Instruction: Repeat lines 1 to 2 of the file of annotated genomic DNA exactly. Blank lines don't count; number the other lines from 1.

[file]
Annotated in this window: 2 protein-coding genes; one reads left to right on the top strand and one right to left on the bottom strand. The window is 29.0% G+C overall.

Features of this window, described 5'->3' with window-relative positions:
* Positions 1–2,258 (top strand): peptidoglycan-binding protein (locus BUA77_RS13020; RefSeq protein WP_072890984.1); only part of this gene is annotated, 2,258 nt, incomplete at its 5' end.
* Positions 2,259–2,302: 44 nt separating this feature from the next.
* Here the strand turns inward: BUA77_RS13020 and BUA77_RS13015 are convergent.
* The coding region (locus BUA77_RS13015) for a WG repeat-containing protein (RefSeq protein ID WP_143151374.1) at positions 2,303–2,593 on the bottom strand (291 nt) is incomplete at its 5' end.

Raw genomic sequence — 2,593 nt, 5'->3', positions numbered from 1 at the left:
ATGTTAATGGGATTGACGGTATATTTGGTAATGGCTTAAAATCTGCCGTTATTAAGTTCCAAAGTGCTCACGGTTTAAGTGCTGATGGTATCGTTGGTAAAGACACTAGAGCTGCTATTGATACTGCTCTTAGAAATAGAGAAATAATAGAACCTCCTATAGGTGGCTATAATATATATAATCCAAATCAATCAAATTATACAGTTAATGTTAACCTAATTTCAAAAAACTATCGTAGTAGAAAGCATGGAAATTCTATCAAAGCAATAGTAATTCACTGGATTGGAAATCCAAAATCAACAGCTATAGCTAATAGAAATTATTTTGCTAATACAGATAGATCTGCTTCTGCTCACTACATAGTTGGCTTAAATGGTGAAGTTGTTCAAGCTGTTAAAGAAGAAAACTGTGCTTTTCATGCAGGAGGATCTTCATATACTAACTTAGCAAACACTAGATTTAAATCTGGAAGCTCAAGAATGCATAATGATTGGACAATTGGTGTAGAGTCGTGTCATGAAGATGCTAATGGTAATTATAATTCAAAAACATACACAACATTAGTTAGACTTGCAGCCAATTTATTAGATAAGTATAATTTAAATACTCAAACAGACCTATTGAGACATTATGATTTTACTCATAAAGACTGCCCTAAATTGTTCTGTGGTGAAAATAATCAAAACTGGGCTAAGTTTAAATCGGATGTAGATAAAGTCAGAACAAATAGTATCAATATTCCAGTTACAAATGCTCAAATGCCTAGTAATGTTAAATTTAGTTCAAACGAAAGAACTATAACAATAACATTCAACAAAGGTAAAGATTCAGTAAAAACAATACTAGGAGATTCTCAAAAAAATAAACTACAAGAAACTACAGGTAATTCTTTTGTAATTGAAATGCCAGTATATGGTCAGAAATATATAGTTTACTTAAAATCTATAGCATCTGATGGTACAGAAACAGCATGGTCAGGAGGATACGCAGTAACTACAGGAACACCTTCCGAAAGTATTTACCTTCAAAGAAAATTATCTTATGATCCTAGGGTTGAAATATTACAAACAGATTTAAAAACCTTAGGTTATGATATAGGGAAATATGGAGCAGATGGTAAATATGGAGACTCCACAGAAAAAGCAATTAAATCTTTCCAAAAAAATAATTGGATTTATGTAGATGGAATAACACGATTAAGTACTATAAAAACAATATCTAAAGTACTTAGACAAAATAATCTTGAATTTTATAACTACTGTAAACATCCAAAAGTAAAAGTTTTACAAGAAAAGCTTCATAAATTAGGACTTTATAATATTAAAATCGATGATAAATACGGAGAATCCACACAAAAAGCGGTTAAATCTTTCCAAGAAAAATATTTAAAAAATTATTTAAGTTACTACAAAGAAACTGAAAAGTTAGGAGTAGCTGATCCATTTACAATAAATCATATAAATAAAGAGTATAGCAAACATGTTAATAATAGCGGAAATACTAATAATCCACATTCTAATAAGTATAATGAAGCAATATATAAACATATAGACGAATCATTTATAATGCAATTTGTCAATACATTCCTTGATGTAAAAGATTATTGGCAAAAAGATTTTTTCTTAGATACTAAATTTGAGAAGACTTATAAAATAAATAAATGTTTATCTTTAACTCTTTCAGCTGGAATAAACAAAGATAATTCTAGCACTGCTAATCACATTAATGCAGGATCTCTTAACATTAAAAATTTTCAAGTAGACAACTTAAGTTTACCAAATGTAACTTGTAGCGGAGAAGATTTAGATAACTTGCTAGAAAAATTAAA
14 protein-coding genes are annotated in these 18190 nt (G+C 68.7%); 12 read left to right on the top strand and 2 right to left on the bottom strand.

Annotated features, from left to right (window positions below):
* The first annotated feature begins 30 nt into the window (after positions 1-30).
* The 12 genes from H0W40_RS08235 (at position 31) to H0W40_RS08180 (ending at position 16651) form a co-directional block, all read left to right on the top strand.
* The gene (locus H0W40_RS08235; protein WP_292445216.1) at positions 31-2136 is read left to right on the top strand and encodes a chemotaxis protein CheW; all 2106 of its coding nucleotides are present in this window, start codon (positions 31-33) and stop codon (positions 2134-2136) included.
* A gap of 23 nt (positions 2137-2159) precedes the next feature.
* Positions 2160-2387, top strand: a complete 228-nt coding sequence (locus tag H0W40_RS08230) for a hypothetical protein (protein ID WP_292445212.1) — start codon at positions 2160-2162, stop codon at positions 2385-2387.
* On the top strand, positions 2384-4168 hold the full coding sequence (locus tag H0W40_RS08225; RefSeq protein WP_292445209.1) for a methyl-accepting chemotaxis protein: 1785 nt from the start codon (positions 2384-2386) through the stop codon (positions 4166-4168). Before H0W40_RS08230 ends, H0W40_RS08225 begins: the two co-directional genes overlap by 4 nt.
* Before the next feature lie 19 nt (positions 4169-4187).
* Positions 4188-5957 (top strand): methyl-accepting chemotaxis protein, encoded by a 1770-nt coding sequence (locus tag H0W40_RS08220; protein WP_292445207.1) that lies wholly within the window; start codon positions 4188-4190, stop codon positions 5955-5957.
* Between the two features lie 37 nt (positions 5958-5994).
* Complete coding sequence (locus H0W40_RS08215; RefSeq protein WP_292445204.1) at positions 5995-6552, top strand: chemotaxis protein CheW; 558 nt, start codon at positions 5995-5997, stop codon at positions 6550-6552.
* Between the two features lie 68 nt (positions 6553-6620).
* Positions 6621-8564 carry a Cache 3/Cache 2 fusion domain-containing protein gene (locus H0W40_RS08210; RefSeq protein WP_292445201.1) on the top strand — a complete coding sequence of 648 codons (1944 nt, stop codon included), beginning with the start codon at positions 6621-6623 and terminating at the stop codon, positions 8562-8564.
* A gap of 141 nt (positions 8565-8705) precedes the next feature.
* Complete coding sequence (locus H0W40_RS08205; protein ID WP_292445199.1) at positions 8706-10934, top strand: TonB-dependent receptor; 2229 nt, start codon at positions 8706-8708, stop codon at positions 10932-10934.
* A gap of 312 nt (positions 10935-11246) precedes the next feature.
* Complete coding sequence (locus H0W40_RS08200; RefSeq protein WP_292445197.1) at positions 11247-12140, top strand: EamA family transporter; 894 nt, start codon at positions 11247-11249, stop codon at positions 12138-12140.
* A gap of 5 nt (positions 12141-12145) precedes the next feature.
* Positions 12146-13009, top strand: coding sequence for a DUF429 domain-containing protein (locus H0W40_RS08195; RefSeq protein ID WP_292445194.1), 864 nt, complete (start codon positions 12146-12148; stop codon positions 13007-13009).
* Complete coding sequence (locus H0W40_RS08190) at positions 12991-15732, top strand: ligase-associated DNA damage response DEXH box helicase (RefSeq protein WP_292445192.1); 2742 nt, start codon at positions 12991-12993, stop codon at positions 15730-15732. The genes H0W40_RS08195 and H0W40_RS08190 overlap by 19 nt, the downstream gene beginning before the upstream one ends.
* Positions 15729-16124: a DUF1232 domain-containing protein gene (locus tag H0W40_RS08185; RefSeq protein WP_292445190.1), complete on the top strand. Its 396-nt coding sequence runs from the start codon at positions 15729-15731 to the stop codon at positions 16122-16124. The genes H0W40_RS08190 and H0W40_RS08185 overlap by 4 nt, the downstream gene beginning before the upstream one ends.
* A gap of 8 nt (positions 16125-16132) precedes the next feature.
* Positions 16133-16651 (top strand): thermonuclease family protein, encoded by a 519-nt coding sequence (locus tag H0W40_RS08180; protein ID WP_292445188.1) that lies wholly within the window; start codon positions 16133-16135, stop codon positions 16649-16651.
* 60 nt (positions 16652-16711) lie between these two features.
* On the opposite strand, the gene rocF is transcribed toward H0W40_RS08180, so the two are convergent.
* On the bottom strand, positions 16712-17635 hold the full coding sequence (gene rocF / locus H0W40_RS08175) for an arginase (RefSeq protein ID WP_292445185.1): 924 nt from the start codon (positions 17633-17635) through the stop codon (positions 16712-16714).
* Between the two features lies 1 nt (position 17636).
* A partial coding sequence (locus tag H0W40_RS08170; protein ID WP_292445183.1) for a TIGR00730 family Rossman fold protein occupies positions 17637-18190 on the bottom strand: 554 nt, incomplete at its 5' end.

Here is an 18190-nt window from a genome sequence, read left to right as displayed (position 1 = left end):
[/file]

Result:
Annotated in this window: 2 protein-coding genes; one reads left to right on the top strand and one right to left on the bottom strand. The window is 29.0% G+C overall.

Features of this window, described 5'->3' with window-relative positions: